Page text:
Over the years, as Israel’s status in international public opinion deteriorated and protests against it intensified, the unit’s global activities caused an entire public to feel a sense of pride. Israelis appreciated the opportunity to show the world another side of the IDF, so different from those images that came to represent the Israeli occupation of the West Bank, such as soldiers standing at checkpoints or dispersing Palestinian demonstrators. Support for the unit is more than just the consequence of its actions. It is also a direct response to the enormous frustration that Israelis feel about the country’s negative image around the world, which is only getting worse, particularly in Europe. In many cases, legitimate critics of Israel are joined by anti-Israel and anti-Zionist groups motivated by their own interests or by blind hatred. Various groups around the world have begun calling for a boycott of Israel and its products, and for economic or academic sanctions against the country.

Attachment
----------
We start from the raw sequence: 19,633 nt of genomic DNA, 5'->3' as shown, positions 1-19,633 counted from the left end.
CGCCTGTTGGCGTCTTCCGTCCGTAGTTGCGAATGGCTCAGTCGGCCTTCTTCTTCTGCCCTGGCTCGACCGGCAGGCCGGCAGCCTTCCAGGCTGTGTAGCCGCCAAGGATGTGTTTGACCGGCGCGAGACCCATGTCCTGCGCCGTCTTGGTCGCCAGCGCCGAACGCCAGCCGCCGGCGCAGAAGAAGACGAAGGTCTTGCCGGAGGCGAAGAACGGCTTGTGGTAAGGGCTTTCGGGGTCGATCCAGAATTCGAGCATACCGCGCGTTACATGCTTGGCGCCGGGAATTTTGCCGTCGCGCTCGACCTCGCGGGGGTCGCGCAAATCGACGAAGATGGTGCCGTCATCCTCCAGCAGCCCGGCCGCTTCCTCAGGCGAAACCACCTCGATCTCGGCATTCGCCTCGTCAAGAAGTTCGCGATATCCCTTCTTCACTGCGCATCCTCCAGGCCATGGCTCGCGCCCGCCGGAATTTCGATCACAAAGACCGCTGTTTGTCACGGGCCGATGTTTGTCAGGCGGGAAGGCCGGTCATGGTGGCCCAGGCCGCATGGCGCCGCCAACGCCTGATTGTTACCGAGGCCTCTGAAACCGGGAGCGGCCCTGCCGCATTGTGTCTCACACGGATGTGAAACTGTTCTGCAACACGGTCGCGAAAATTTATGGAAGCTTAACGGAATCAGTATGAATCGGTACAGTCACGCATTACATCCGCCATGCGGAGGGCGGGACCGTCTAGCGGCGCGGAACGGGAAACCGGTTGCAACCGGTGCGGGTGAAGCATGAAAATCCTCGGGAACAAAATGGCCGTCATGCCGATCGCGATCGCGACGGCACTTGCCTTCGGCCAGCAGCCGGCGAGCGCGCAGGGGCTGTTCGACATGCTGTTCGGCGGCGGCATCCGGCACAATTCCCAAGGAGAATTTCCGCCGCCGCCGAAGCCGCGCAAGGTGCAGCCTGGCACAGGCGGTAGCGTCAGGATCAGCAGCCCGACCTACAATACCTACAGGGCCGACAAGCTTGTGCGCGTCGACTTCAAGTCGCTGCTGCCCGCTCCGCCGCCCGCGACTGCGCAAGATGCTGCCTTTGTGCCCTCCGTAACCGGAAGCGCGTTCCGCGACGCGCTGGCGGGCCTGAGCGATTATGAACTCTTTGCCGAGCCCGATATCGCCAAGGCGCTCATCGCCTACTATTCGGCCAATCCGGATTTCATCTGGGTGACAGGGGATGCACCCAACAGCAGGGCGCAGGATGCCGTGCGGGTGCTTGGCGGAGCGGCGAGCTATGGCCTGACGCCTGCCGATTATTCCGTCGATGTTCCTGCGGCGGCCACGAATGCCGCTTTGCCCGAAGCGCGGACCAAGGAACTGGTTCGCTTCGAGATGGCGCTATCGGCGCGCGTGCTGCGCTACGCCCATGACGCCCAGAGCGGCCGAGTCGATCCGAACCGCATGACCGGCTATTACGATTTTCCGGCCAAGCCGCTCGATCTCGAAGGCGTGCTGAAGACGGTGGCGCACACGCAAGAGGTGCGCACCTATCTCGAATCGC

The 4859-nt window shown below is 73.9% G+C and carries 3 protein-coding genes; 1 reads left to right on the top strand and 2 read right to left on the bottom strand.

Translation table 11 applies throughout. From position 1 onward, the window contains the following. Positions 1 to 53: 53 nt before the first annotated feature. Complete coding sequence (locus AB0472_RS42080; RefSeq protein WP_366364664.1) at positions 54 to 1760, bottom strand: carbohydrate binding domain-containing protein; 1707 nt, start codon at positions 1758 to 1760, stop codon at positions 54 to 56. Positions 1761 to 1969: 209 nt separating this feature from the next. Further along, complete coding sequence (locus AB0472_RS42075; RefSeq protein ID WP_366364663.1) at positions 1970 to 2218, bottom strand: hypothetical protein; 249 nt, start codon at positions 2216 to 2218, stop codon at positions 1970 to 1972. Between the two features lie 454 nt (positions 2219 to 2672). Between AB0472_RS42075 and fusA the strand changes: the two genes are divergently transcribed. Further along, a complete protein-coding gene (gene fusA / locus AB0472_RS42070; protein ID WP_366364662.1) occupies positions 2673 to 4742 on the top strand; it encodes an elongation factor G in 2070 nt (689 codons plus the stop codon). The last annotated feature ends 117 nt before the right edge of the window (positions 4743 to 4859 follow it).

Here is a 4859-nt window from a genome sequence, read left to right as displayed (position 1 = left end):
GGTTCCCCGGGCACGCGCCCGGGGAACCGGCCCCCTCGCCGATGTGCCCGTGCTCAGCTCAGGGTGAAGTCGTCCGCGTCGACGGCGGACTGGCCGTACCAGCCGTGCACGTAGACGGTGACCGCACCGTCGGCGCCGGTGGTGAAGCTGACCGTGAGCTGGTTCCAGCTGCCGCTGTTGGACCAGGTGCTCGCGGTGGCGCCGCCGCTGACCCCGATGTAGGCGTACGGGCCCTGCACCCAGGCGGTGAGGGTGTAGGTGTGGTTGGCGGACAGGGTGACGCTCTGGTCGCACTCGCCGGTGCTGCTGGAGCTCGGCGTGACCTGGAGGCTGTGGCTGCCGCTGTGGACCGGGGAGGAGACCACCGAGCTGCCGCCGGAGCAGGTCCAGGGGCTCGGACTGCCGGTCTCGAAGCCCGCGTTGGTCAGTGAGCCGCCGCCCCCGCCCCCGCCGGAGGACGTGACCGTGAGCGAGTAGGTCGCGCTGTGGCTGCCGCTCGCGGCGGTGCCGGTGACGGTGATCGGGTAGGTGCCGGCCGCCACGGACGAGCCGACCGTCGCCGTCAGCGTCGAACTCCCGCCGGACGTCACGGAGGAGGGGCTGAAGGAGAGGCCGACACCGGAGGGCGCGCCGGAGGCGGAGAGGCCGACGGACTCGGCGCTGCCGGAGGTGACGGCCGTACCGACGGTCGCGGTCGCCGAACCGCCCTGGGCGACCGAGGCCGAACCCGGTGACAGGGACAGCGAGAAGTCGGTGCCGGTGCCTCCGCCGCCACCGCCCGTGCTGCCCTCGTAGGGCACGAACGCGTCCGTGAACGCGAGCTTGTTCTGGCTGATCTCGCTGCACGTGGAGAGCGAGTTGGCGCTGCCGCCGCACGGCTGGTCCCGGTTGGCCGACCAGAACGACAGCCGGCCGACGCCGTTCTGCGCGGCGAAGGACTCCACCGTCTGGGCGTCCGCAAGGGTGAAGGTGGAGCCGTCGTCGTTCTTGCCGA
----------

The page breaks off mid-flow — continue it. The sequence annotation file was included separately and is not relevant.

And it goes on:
The modus operandi of those groups is to demonstrate whenever Israelis appear around the world, whether it is in universities, theaters, or sports arenas. What they are striving for is the complete de-legitimization of Israel’s existence. Almost any time Israeli artists perform around the world, these movements’ “recruits” appear, waving signs condemning Israel. Last year, actors from Israel’s national theater, Habima, who appeared in London’s Shakespeare Festival, anticipated such an outburst and prepared in advance to respond, by handing out flowers to the audience as a counterweight to calls to boycott the country. Israeli soccer and basketball players competing in international tournaments are also used to the barrage of anti-Semitic jeers frequently hurled at them often during games. Anyone who has ever spoken with Israeli representatives, ambassadors, and consuls throughout the world has heard of the enormous frustration they have in the battle over Israel’s public image. Many feel that it is a lost cause.